-H “Accept: application/json” \

-H “Content-type: $5” \

–data-raw “$4” \

-w “\n%{http_code}” | {

read -r _response_body

read -r _response_code

_response “${_response_body}”

if [[ $_response_code = 20* ]] ; then

echo “${_response_body}”

else

_die “The POST API Call with the endpoint ${1} is unsuccessful with response code: ${_response_code}.” “${_response_body}”

fi

}

}

_post_api_call_bearer function is used to make a POST API call with a Bearer Authentication using endpoint, bearer token provided, POST data and content-type of the request body. The function checks response error codes and return only a response body.

# POST API call with Bearer Authentication

# $1 – an API endpoint to call

# $2 – a bearer token Bearer Authentication

# $3 – Content-Type

# $4 – POST data

_post_api_call_bearer () {

local _response_body

local _response_code

_call \

curl -s \

-X POST \

–url “${_base_url}${1}” \

-H “Authorization: Bearer ${2}” \

-H “Accept: application/json” \

-H “Content-type: ${3}” \

–data-raw “${4}” \

-w “\n%{http_code}” | {

read -r _response_body

read -r _response_code

_response “${_response_body}”

if [[ $_response_code = 20* ]] ; then

echo “${_response_body}”

else

_die “The POST API Call with the endpoint ${1} is unsuccessful with response code: ${_response_code}.” “${_response_body}”

fi

}

}

_put_api_call_bearer function is used to make a PUT API call with a Bearer Authentication using endpoint, bearer token provided, PUT data and content-type of the request body. The function checks response error codes and return only a response body.

# PUT API call with Bearer Authentication

# $1 – an API endpoint to call

# $2 – a bearer token Bearer Authentication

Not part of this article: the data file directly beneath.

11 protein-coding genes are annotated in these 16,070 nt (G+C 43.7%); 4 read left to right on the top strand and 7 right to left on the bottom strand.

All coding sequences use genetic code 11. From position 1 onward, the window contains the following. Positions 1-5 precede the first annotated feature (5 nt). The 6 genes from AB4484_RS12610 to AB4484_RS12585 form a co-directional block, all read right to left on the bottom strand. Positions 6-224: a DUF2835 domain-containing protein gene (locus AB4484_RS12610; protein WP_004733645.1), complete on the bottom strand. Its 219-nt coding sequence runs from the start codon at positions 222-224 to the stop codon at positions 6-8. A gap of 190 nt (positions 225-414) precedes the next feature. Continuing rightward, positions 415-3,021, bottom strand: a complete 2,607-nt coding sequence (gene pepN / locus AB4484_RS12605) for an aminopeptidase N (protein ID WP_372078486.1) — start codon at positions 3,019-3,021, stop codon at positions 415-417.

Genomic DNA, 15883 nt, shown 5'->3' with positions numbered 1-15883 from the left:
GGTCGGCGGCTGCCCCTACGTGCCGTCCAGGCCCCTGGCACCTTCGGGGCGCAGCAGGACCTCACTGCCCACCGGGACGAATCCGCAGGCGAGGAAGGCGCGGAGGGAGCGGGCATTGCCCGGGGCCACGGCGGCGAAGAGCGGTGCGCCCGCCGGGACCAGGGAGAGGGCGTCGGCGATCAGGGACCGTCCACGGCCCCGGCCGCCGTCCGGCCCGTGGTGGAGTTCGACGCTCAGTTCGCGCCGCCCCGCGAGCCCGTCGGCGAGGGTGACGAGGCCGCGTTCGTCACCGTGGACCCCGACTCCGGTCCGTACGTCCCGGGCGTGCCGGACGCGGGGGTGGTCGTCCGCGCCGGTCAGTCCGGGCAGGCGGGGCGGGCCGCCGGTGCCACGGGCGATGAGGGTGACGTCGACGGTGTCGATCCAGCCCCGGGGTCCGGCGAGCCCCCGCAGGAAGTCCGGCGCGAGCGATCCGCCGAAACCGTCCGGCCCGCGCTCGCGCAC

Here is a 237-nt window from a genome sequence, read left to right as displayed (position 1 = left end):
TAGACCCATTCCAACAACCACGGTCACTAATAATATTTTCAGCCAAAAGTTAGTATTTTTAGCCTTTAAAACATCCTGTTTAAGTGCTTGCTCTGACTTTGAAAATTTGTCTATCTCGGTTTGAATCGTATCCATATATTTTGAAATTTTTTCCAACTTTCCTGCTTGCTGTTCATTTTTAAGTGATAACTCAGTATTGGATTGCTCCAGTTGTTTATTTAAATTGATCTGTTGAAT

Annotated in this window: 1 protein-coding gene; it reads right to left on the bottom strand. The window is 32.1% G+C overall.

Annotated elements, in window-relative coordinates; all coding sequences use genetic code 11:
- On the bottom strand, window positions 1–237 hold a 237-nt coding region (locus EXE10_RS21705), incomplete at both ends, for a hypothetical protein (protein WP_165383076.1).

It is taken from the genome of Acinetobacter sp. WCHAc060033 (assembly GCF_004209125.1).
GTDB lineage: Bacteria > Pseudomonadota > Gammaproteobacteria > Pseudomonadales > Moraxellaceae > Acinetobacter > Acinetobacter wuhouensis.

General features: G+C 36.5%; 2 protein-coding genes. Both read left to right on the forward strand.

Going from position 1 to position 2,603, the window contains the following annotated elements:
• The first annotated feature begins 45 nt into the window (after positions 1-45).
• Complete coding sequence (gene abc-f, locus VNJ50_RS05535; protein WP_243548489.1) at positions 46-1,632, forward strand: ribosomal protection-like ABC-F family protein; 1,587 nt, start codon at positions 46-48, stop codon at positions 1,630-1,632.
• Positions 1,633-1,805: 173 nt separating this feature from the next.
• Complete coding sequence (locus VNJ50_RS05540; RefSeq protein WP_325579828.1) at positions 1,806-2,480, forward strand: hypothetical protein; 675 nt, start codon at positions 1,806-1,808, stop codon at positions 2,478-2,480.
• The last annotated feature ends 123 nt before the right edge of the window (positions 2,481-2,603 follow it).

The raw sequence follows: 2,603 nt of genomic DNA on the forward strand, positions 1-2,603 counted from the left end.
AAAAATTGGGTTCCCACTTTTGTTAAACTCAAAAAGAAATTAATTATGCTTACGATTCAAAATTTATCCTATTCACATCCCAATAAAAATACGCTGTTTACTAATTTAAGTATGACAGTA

# $3 – Content-Type

# $4 – POST data

_put_api_call_bearer () {

local _response_body

local _response_code

_call \

curl -s \

-X PUT \

–url “${_base_url}${1}” \

-H “Authorization: Bearer ${2}” \

-H “Accept: application/json” \

-H “Content-type: ${3}” \

–data-raw “${4}” \

-w “\n%{http_code}” | {

read -r _response_body

read -r _response_code

_response “${_response_body}”

if [[ $_response_code = 20* ]] ; then

echo “${_response_body}”

else

_die “The PUT API Call with the endpoint ${1} is unsuccessful with response code: ${_response_code}.” “${_response_body}”

fi

}

}

Summary

Now you know how to use Base operations with the Muttii Cyber Platform API:

  1. Create an API Client for the Muttii Cyber Platform API access
  2. Issue a token for secure access for the API
  3. Establish a simple procedure to renew/refresh the token
  4. Create a partner and a customer tenants and enable offering items for them.
  5. Create a user for a customer tenant and activate them.
  6. Receive simple usage information for a tenant.
  7. Create and download reports for usage.

Get started today, register on the Muttii Developer Portal and see the code samples available, you can also review solutions available in the Muttii Cyber Cloud Solutions Portal.

About Muttii

Muttii is an Australian company, founded in Canberra, Australia. Providing reliable and affordable web hosting services for individuals and small businesses to establish their online presence. Muttii aims to have more than 1,800 employees in 45 locations by 2025, and to have Cyber Protect Cloud solution available in 26 languages in over 150 countries and used by 20,000 service providers to protect over 750,000 businesses by then.